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   Table of Contents    
Year : 2020  |  Volume : 24  |  Issue : 2  |  Page : 178-181  

Ibuprofen-induced localized frontal and temporal forehead swellings: A rare case report

1 Department of Periodontology, Manipal College of Dental Sciences, Manipal, Manipal Academy of Higher Education, Manipal, Karnataka, India
2 Department of Prosthodontics, Manipal College of Dental Sciences, Manipal, Manipal Academy of Higher Education, Manipal, Karnataka, India

Date of Submission26-Feb-2019
Date of Decision01-Sep-2019
Date of Acceptance28-Oct-2019
Date of Web Publication02-Mar-2020

Correspondence Address:
Dr. Aditi Chopra
Department of Periodontology, Manipal College of Dental Sciences, Manipal, Manipal Academy of Higher Education, Manipal, Karnataka
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Source of Support: None, Conflict of Interest: None

DOI: 10.4103/jisp.jisp_119_19

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Ibuprofen, nonselective nonsteroidal anti-inflammatory drugs (NSAIDs), is one of the most commonly prescribed analgesics for managing musculoskeletal, orofacial, and postoperative pain after periodontal therapy. Although considered as one of the safest analgesic agents, the onset of adverse drug reactions after ibuprofen intake has been recently observed. The present report aims to highlight the development of localized swellings in the temporal and frontal forehead following intake of 200 mg of ibuprofen after routine oral prophylaxis. This is the first case report to document the development of an adverse drug reaction with ibuprofen in a patient following a routine dental procedure. The article also aim to comprehensively describe the most appropriate and effective method to diagnose, manage, and prevent NSAIDs-induced adverse drug reactions in routine dental practice.

Keywords: Angioedema, hypersensitivity reactions, ibuprofen, nonsteroidal anti-inflammatory drugs

How to cite this article:
Chopra A, Pappu R, Sivaraman K. Ibuprofen-induced localized frontal and temporal forehead swellings: A rare case report. J Indian Soc Periodontol 2020;24:178-81

How to cite this URL:
Chopra A, Pappu R, Sivaraman K. Ibuprofen-induced localized frontal and temporal forehead swellings: A rare case report. J Indian Soc Periodontol [serial online] 2020 [cited 2022 Aug 19];24:178-81. Available from:

   Introduction Top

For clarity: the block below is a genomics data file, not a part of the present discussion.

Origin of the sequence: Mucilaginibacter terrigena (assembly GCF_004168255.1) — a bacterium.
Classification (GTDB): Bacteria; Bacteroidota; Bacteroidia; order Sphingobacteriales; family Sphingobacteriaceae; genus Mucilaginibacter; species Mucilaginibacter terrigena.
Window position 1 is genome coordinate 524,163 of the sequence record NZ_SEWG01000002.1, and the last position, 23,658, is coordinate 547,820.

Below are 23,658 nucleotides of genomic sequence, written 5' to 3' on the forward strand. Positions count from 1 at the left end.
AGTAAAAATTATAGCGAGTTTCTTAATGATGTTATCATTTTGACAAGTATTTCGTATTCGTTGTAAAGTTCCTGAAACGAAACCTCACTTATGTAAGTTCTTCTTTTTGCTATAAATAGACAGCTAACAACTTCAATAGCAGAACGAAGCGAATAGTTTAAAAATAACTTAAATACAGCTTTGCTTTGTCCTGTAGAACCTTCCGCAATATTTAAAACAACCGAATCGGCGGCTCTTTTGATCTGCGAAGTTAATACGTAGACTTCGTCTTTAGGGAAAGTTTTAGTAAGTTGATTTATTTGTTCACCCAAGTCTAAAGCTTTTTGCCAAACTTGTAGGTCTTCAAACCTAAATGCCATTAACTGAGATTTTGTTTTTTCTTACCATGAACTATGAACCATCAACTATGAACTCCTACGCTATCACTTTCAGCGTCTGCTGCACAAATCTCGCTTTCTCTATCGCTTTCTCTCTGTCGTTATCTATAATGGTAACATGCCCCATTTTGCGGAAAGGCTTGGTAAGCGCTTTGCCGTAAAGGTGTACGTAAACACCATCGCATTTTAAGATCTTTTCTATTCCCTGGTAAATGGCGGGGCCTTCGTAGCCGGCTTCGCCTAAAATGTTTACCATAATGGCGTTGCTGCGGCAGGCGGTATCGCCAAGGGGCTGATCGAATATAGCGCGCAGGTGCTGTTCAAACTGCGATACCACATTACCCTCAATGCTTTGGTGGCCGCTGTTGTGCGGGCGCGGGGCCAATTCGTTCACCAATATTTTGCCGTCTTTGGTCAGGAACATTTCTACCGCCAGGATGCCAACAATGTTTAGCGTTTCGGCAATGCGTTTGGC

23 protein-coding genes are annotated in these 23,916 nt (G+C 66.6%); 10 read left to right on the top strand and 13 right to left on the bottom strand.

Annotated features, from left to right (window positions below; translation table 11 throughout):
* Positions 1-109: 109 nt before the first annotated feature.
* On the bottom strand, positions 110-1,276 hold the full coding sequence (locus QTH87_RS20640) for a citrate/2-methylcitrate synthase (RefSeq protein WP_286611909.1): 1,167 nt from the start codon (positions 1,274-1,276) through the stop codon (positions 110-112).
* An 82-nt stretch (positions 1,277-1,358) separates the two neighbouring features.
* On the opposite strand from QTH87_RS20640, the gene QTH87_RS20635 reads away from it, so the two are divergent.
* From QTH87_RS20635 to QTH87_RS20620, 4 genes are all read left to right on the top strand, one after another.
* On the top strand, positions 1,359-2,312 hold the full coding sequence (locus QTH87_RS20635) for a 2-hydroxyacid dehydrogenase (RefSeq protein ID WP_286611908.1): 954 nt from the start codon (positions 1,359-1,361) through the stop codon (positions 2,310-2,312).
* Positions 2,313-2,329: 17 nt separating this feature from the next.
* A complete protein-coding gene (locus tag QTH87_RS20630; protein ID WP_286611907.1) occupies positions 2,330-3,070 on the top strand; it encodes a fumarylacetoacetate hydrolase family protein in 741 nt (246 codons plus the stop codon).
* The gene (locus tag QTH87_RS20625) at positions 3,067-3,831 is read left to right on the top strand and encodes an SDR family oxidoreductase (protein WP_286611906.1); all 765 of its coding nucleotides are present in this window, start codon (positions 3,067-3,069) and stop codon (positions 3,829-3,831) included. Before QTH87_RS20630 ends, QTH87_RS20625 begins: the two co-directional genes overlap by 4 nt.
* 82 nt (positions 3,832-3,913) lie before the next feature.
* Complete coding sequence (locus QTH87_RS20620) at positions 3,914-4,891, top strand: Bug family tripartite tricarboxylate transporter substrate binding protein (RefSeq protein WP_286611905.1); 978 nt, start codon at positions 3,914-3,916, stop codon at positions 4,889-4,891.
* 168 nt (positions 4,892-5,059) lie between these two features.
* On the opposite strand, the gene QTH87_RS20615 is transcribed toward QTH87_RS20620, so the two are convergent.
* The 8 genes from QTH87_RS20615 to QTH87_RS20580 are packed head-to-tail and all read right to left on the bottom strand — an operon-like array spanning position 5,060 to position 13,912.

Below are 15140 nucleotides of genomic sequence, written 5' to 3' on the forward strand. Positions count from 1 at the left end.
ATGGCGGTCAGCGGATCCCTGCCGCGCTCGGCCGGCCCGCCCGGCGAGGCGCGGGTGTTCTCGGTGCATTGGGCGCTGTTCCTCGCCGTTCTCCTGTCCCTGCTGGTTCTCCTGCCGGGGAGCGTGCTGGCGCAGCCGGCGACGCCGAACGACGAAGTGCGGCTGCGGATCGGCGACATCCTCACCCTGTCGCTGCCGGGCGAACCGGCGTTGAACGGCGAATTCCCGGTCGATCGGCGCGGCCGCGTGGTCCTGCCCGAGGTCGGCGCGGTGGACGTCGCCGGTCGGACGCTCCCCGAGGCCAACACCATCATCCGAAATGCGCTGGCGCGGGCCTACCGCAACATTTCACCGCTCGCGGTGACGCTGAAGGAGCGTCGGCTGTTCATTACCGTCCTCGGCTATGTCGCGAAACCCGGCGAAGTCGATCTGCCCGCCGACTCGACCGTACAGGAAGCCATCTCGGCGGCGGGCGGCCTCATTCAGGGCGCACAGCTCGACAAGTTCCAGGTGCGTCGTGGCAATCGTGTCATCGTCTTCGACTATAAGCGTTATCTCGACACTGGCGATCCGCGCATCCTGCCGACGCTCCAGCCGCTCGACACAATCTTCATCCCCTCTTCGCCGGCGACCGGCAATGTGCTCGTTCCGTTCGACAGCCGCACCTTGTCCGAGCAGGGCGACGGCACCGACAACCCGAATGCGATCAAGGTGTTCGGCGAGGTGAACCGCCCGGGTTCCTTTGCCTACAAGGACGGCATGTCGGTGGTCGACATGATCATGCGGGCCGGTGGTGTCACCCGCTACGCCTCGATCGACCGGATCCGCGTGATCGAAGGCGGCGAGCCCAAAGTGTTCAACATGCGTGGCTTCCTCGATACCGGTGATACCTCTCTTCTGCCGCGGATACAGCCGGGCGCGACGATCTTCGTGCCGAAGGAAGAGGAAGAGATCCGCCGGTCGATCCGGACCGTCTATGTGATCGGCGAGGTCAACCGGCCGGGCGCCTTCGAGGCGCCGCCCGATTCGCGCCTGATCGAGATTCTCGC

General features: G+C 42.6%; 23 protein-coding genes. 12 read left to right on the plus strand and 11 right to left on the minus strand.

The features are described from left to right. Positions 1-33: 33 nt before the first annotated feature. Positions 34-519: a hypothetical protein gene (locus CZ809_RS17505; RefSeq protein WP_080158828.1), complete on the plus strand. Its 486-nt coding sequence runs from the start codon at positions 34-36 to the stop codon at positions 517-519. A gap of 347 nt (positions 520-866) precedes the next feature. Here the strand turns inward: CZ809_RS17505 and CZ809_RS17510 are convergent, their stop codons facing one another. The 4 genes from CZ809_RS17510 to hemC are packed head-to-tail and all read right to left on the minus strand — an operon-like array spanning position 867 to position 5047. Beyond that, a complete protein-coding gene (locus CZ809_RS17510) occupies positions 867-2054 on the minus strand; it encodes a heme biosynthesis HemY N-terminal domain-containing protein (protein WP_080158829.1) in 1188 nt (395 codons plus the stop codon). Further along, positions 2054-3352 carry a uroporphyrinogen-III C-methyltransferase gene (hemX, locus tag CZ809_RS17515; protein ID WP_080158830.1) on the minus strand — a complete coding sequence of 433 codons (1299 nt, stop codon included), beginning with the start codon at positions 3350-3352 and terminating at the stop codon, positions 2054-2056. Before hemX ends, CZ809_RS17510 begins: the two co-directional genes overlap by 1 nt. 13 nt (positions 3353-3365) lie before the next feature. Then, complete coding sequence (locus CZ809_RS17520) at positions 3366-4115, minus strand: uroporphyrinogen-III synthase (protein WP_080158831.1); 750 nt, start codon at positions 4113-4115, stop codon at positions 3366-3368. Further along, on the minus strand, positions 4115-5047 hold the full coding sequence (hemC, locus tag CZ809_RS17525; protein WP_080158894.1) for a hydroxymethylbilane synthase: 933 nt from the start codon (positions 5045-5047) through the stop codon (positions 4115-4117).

Ibuprofen, organically known as (2RS)-1 (4-[2-methyl propyl]) phenyl, is a commonly prescribed analgesic with good anti-inflammatory and antipyretic properties. It is a propionic acid derivative that belongs to the category of non-selective nonsteroidal anti-inflammatory drug (NSAID).[1],[2] Ibuprofen is one of the most commonly prescribed analgesics for managing mild to moderate musculoskeletal and orofacial pain such as migraine, osteoarthritis, rheumatoid arthritis, soft-tissue disorders, and postoperative pain following various dental and periodontal procedures. Although considered to be one of the safest analgesics with minimal side effects, few adverse drug reactions have been reported recently in the literature.[2] This case highlights the development of localized swelling and angioedema on the frontal and temporal forehead in a 57-year-old systemically healthy male on the intake of a single dose of ibuprofen following routine oral prophylaxis.

   Case Report Top

A 57-year-old male patient (weight: 62 kg) reported with a chief complaint of bleeding gums from the upper back tooth region for 1 month. On examination, a generalized probing depth of 6–7 mm with the moderate horizontal bone loss was observed. The oral hygiene of the patient was fair with a moderate amount of supragingival and subgingival deposits. The patient was systemically healthy with no history of any cutaneous skin lesions, drug intake, or allergic reaction to any medication or irritant. A nonsurgical phase one therapy comprising of full mouth oral prophylaxis and root surface debridement was initiated. Ibuprofen 200 mg was prescribed post-treatment in case any pain or discomfort was experienced. The patient was recalled after 2 weeks for re-evaluation and follow-up. However, the patient reported back within 1 h, with the development of a sudden, localized, soft, edematous, non-fluctuant, and nonmovable lobular swelling on the frontal and temporal part of his forehead. The swelling was tender on palpation with slight erythema on its outer surface [Figure 1]. The patient also reported the development of a mild rise in body temperature, lassitude, and malaise.